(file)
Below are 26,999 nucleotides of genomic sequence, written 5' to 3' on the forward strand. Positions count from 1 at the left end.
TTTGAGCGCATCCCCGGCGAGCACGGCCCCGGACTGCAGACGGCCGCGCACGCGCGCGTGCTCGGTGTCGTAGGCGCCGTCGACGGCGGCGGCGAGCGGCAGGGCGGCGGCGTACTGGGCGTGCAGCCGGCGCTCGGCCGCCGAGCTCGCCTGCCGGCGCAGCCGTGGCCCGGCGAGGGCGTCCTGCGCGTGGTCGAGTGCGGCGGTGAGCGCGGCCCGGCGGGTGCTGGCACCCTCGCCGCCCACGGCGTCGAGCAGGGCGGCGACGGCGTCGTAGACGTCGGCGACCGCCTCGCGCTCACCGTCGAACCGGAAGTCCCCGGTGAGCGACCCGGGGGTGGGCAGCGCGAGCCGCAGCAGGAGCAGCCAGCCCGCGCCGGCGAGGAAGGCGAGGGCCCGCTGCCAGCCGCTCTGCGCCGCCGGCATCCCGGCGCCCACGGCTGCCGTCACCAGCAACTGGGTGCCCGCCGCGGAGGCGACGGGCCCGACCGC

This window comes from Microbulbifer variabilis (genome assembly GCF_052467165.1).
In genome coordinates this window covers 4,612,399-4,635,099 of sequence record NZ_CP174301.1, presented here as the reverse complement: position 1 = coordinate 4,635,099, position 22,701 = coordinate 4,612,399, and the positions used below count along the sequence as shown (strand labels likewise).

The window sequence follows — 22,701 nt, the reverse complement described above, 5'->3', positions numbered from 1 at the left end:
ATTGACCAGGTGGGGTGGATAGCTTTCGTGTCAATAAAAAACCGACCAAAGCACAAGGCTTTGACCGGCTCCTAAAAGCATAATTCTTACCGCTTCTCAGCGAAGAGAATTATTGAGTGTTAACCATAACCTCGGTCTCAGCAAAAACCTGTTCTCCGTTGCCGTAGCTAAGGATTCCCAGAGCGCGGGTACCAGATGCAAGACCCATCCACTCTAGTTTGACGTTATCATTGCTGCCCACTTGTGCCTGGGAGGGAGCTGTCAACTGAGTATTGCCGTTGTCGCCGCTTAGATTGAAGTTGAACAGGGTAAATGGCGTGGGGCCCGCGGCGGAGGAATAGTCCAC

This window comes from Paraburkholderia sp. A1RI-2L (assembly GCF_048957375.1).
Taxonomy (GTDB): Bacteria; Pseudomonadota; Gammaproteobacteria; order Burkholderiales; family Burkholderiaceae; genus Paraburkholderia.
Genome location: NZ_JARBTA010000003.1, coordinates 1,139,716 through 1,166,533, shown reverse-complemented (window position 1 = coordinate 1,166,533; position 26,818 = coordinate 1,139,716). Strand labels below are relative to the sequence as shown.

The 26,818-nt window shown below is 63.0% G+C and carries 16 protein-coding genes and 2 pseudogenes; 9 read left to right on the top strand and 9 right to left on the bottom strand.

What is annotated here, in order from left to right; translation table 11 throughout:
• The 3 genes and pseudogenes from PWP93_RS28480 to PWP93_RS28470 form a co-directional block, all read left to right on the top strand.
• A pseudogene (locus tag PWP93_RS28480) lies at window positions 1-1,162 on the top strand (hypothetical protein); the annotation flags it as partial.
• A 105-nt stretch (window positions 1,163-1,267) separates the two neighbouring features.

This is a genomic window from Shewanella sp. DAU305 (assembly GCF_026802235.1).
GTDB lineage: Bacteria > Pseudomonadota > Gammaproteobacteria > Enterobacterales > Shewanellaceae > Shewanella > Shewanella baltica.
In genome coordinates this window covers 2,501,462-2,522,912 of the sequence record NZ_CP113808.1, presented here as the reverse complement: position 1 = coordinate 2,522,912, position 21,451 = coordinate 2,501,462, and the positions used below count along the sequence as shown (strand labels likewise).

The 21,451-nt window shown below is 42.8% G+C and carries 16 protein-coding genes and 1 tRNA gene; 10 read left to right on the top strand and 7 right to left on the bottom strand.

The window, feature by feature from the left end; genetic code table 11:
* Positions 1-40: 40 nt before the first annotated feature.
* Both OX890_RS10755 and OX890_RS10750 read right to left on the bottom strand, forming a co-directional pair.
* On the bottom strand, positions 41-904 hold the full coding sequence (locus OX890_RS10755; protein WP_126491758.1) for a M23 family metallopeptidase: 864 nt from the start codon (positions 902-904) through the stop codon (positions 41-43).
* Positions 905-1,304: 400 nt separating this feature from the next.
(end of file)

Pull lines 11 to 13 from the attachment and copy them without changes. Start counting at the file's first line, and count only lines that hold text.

What is annotated here, in order from left to right; translation table 11 throughout:
• The 3 genes and pseudogenes from PWP93_RS28480 to PWP93_RS28470 form a co-directional block, all read left to right on the top strand.
• A pseudogene (locus tag PWP93_RS28480) lies at window positions 1-1,162 on the top strand (hypothetical protein); the annotation flags it as partial.